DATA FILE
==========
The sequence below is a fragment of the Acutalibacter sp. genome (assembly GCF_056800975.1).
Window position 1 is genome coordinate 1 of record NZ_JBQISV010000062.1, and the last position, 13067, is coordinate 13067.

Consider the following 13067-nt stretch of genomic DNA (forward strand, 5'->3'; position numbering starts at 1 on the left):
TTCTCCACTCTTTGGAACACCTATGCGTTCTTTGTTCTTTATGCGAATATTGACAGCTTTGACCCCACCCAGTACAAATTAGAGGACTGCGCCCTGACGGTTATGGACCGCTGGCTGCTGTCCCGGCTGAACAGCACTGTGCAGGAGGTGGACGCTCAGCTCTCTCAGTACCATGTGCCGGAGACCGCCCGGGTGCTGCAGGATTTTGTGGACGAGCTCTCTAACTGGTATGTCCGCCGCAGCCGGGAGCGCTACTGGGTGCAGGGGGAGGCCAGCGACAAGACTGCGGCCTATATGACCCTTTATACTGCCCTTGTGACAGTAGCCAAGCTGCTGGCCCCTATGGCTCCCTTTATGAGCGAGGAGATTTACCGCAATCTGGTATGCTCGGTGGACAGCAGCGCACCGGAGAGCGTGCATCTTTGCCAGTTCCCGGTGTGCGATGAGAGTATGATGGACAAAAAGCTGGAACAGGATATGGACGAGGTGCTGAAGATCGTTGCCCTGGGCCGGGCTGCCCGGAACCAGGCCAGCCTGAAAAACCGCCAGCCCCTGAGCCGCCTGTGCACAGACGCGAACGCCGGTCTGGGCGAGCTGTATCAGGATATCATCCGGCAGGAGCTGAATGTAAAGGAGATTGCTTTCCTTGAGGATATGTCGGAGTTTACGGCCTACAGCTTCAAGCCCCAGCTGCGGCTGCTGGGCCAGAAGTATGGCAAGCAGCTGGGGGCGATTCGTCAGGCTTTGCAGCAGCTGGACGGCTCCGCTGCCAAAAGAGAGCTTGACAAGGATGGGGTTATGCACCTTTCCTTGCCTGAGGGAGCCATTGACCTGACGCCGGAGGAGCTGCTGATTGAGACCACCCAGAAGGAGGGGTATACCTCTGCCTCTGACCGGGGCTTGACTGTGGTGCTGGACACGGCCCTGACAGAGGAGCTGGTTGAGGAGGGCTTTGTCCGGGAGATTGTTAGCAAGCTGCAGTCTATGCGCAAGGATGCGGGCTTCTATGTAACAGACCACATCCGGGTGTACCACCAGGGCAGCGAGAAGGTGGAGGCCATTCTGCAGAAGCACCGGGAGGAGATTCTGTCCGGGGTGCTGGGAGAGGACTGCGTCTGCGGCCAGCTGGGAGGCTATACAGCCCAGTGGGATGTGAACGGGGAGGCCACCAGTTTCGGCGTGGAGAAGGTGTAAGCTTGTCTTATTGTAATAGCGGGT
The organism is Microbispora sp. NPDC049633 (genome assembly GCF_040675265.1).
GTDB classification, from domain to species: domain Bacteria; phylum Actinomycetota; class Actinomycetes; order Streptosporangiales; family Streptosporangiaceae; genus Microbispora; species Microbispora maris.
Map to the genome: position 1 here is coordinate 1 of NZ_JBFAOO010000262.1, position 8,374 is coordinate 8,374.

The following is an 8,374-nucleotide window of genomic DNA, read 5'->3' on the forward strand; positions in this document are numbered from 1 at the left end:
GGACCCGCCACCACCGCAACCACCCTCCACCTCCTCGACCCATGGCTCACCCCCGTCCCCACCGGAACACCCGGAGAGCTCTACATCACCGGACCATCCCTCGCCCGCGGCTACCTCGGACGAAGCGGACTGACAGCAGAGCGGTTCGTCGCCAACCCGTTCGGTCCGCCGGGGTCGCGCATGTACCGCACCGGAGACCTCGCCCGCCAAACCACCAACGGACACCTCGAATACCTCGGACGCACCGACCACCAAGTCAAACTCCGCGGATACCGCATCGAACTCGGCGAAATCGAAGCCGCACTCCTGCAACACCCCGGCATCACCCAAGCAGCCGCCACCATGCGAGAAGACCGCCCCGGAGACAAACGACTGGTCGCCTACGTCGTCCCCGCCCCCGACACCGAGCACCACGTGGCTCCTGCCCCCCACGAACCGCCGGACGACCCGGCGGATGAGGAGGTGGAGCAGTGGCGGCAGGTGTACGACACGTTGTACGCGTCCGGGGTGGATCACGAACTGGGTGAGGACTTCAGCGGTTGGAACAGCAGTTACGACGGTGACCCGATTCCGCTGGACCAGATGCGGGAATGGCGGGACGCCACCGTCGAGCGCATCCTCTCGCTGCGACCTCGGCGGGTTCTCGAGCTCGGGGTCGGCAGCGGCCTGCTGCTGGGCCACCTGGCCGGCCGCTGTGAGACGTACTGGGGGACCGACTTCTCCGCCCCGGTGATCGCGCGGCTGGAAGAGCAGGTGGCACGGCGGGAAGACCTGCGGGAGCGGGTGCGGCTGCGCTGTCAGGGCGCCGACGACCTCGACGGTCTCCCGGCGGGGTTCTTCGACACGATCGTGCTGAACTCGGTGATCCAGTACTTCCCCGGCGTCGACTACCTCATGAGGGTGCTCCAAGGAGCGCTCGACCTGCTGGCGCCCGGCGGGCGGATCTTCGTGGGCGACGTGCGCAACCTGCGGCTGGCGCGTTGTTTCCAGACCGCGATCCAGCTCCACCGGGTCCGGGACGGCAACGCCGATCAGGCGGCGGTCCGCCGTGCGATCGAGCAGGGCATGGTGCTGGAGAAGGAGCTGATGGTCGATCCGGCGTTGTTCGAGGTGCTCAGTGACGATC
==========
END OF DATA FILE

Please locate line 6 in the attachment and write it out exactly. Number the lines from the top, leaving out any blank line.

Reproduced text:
GTDB classification, from domain to species: domain Bacteria; phylum Actinomycetota; class Actinomycetes; order Streptosporangiales; family Streptosporangiaceae; genus Microbispora; species Microbispora maris.